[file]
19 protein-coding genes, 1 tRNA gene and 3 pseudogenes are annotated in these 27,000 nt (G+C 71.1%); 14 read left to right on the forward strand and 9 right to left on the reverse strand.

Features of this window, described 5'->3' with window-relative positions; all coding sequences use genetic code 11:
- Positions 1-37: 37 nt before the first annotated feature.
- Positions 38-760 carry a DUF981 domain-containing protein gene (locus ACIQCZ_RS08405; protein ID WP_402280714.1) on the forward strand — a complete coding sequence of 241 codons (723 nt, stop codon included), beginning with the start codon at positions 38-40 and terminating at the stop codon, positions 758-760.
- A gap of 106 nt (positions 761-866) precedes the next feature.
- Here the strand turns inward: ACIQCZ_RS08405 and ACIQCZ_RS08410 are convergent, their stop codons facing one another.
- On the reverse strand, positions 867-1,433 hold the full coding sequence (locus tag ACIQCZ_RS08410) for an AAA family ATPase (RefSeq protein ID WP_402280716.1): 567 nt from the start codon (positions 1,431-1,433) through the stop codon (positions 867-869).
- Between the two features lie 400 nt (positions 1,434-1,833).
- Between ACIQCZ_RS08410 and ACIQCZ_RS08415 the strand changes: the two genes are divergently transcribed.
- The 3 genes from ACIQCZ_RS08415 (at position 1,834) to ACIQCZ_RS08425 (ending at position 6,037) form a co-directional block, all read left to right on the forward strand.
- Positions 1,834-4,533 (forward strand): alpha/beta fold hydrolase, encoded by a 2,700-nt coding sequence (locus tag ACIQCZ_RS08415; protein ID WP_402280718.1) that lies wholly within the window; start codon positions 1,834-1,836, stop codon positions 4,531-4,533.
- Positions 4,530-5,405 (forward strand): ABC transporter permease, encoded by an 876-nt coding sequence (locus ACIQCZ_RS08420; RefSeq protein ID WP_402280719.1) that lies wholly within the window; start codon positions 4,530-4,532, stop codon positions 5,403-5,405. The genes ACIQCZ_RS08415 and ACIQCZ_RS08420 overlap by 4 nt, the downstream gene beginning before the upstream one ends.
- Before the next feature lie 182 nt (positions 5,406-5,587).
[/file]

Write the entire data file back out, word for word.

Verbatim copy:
19 protein-coding genes, 1 tRNA gene and 3 pseudogenes are annotated in these 27,000 nt (G+C 71.1%); 14 read left to right on the forward strand and 9 right to left on the reverse strand.

Features of this window, described 5'->3' with window-relative positions; all coding sequences use genetic code 11:
- Positions 1-37: 37 nt before the first annotated feature.
- Positions 38-760 carry a DUF981 domain-containing protein gene (locus ACIQCZ_RS08405; protein ID WP_402280714.1) on the forward strand — a complete coding sequence of 241 codons (723 nt, stop codon included), beginning with the start codon at positions 38-40 and terminating at the stop codon, positions 758-760.
- A gap of 106 nt (positions 761-866) precedes the next feature.
- Here the strand turns inward: ACIQCZ_RS08405 and ACIQCZ_RS08410 are convergent, their stop codons facing one another.
- On the reverse strand, positions 867-1,433 hold the full coding sequence (locus tag ACIQCZ_RS08410) for an AAA family ATPase (RefSeq protein ID WP_402280716.1): 567 nt from the start codon (positions 1,431-1,433) through the stop codon (positions 867-869).
- Between the two features lie 400 nt (positions 1,434-1,833).
- Between ACIQCZ_RS08410 and ACIQCZ_RS08415 the strand changes: the two genes are divergently transcribed.
- The 3 genes from ACIQCZ_RS08415 (at position 1,834) to ACIQCZ_RS08425 (ending at position 6,037) form a co-directional block, all read left to right on the forward strand.
- Positions 1,834-4,533 (forward strand): alpha/beta fold hydrolase, encoded by a 2,700-nt coding sequence (locus tag ACIQCZ_RS08415; protein ID WP_402280718.1) that lies wholly within the window; start codon positions 1,834-1,836, stop codon positions 4,531-4,533.
- Positions 4,530-5,405 (forward strand): ABC transporter permease, encoded by an 876-nt coding sequence (locus ACIQCZ_RS08420; RefSeq protein ID WP_402280719.1) that lies wholly within the window; start codon positions 4,530-4,532, stop codon positions 5,403-5,405. The genes ACIQCZ_RS08415 and ACIQCZ_RS08420 overlap by 4 nt, the downstream gene beginning before the upstream one ends.
- Before the next feature lie 182 nt (positions 5,406-5,587).